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Is New York Asking Too Much from Tax Paying Parents?

There was a time when all a parent had to buy for their child, to prepare them for the new school year, was a few notebooks and an assortment of writing/drawing utensils. Well, like the classic Bob Dylan song puts it, “the times, they are a changing.”


The image above comes from a recent orientation meeting for parents of kindergarten students, at a Bronx school. For new parents or individuals unfamiliar with the ways of prepping for an upcoming school year, this long list can be rather startling. Many reading this come from generations when the usual supply lists were a lot shorter. However parents in New York, and across the nation, are dealing with ever growing supply lists and risings costs to complete them.

Last year, NBC’s the Today Show put a spotlight on this specific issue (Parents paying big bucks for back-to-school supplies). They found that the average American student from grades K-12 were asked to purchase an alarming $100 worth of supplies. “I spent $185 at Kmart for school supplies” says Angeliz Rodriquez-Herrara, a mother of two from Manhattan.

Reading through the above list can be a bewildering experience. One ream of copy paper and a pack of yellow standardized post-it notes?  These are supplies more common in an office building, not a kindergarten class. Also listed are four containers of disinfectant wipes as well as three rolls of paper towel? The need for items like those are understandable, but wasn’t there a time when the purchase of these items was incurred by the schools, to maintain their own facilities? Not by the parents of students?

The real questions seems to be, how much funding for schools does New York have, and where is it used? Here is the New York City Department of Educations official statement (via their website) on how their $21.8 billion operating budget will be used during the 2015-16 school year:

“The Department’s $21.8 billion Operating Budget (the total budget less pension and debt service costs) includes funding for principals, teachers, textbooks and supplies. It covers the cost of standardized tests, after-school programs, school buses, heating and cooling for school buildings, safety, and school lunches.  It pays for central administration and field support offices, which work with schools to provide support and help improve student achievement.”

Even though it states “supplies” there is clearly a discrepancy with how the money is allocated to schools, since many parents are being asked to purchase more supplies than generations passed. It does not seem like there is a lack of funding since New York has a much larger public education budget than states like Illinois ($6.1 billion), and Ohio ($9.9 billion). Though it’s not on par with the funding of a state like California at $68.4 billion (nor should it be). “Teachers aren’t given as much money as they used to get for the classroom” says Eleni Kyriakakis, a substitute teacher in Brooklyn.


Further making matters more concerning is the information that came out of a study done by the Education Trust, a non-profit organization that promotes high academic achievement. It found that New York had the second highest gap in funding between districts of high and low poverty (FUNDING GAPS 2015). Meaning the children coming from less advantageous economic situations are not getting the assistance they need.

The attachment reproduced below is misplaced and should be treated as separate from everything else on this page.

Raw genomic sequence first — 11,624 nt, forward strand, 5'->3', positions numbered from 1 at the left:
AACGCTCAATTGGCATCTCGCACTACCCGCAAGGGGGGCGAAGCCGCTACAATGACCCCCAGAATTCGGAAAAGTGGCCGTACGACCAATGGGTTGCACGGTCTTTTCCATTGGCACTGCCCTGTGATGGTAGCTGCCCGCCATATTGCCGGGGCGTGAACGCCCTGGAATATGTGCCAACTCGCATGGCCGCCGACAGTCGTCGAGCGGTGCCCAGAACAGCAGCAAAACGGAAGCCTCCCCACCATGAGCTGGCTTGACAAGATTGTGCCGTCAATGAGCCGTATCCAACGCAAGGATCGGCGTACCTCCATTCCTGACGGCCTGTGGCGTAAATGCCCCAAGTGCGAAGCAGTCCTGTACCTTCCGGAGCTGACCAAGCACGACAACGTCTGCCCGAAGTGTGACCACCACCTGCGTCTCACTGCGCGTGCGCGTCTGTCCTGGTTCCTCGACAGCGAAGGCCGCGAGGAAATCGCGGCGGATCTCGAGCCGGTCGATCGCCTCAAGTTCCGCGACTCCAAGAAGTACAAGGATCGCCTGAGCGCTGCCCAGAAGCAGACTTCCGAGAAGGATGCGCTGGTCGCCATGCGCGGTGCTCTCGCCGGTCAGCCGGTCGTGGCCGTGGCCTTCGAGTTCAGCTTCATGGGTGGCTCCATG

New York is a costly state to live in. New Yorkers pay, on average, $9,718 per year in taxes; which is 39% higher than the national average. Making it the highest tax paying state in the country. Also, New York has three of the top five cities (Manhattan, Brooklyn and Queens respectively) with the highest costs of living in the U.S. Average rents in these cities are $2,887, while the cost of owning a home averages at $995,000. Requesting parents in places like these to take on more of the financial load for supplies is a tough sell. So where does the blame lie?

One place blame should not fall is on the teachers. Many of them in these schools are put into cumbersome positions when it comes to having the adequate supplies necessary to educate their students. Manhattan kindergarten teacher Sofia Salazaar explains it saying, “We use all those supplies believe it or not, as the generation’s change the teaching styles have to change with them”. “The lists will change depending on the schools budget needs. Teachers don’t get supplies in all schools.”

While there may be issues on how funding is allocated throughout New York schools, it is still up to the schools themselves to do the best with what they are given. When asked if poor managing of funds could lead to more of a financial strain being put on parents, Salazaar asserted “I’m sure there are some cases in which schools poorly manage their money, buying unnecessary programs that do not benefit students or are barely used.”

However, not all parents are going through the same situation. “My son’s list was ok, just two notebooks, pencils, a folder, hand sanitizer, paper towels and a box of facial tissue”, said Karen Vega, a mother from the Bronx. The inconsistencies in fund distribution,s or how it is managed at her son’s school, actually benefited her.

Pinpointing the root of the problem is difficult. Nonetheless, there seems to be an ongoing dilemma with public school funding allocations and management in New York. And the parents of students are being forced to help carry the responsibility, so they can assure their children an acceptable education.

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